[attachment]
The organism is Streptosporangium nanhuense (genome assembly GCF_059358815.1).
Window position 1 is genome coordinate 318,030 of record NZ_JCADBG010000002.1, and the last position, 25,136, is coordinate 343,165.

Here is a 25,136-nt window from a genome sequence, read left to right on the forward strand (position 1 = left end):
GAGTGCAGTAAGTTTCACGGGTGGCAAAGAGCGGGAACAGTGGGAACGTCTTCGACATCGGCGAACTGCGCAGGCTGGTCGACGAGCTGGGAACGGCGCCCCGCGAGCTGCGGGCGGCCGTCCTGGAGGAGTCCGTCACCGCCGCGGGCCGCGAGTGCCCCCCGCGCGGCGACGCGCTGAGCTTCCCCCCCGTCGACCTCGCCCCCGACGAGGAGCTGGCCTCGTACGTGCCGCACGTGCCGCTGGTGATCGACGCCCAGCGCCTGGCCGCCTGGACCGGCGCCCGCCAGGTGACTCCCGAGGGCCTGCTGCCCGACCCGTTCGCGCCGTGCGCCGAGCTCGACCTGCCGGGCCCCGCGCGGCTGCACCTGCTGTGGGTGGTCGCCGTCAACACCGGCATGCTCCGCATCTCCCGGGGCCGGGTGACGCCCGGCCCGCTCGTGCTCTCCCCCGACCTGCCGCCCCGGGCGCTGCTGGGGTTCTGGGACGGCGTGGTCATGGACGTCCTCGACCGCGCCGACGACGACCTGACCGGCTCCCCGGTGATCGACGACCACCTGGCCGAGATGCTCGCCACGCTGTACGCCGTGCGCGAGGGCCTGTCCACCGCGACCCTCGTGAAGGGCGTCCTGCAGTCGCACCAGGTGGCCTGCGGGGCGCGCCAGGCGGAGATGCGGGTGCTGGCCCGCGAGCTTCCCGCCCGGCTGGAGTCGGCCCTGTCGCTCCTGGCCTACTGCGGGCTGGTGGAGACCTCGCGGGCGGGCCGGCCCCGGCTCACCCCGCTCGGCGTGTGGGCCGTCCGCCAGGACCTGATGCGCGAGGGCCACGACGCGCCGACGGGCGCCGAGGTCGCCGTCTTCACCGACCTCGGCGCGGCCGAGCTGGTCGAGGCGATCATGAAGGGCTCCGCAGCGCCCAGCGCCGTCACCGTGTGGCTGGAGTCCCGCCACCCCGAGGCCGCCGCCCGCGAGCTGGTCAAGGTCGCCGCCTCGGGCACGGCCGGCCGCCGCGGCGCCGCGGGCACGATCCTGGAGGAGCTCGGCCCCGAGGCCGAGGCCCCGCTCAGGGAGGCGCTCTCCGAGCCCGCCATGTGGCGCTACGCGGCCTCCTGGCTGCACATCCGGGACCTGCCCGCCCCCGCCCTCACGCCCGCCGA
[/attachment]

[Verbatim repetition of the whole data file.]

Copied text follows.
The organism is Streptosporangium nanhuense (genome assembly GCF_059358815.1).
Window position 1 is genome coordinate 318,030 of record NZ_JCADBG010000002.1, and the last position, 25,136, is coordinate 343,165.

Here is a 25,136-nt window from a genome sequence, read left to right on the forward strand (position 1 = left end):
GAGTGCAGTAAGTTTCACGGGTGGCAAAGAGCGGGAACAGTGGGAACGTCTTCGACATCGGCGAACTGCGCAGGCTGGTCGACGAGCTGGGAACGGCGCCCCGCGAGCTGCGGGCGGCCGTCCTGGAGGAGTCCGTCACCGCCGCGGGCCGCGAGTGCCCCCCGCGCGGCGACGCGCTGAGCTTCCCCCCCGTCGACCTCGCCCCCGACGAGGAGCTGGCCTCGTACGTGCCGCACGTGCCGCTGGTGATCGACGCCCAGCGCCTGGCCGCCTGGACCGGCGCCCGCCAGGTGACTCCCGAGGGCCTGCTGCCCGACCCGTTCGCGCCGTGCGCCGAGCTCGACCTGCCGGGCCCCGCGCGGCTGCACCTGCTGTGGGTGGTCGCCGTCAACACCGGCATGCTCCGCATCTCCCGGGGCCGGGTGACGCCCGGCCCGCTCGTGCTCTCCCCCGACCTGCCGCCCCGGGCGCTGCTGGGGTTCTGGGACGGCGTGGTCATGGACGTCCTCGACCGCGCCGACGACGACCTGACCGGCTCCCCGGTGATCGACGACCACCTGGCCGAGATGCTCGCCACGCTGTACGCCGTGCGCGAGGGCCTGTCCACCGCGACCCTCGTGAAGGGCGTCCTGCAGTCGCACCAGGTGGCCTGCGGGGCGCGCCAGGCGGAGATGCGGGTGCTGGCCCGCGAGCTTCCCGCCCGGCTGGAGTCGGCCCTGTCGCTCCTGGCCTACTGCGGGCTGGTGGAGACCTCGCGGGCGGGCCGGCCCCGGCTCACCCCGCTCGGCGTGTGGGCCGTCCGCCAGGACCTGATGCGCGAGGGCCACGACGCGCCGACGGGCGCCGAGGTCGCCGTCTTCACCGACCTCGGCGCGGCCGAGCTGGTCGAGGCGATCATGAAGGGCTCCGCAGCGCCCAGCGCCGTCACCGTGTGGCTGGAGTCCCGCCACCCCGAGGCCGCCGCCCGCGAGCTGGTCAAGGTCGCCGCCTCGGGCACGGCCGGCCGCCGCGGCGCCGCGGGCACGATCCTGGAGGAGCTCGGCCCCGAGGCCGAGGCCCCGCTCAGGGAGGCGCTCTCCGAGCCCGCCATGTGGCGCTACGCGGCCTCCTGGCTGCACATCCGGGACCTGCCCGCCCCCGCCCTCACGCCCGCCGA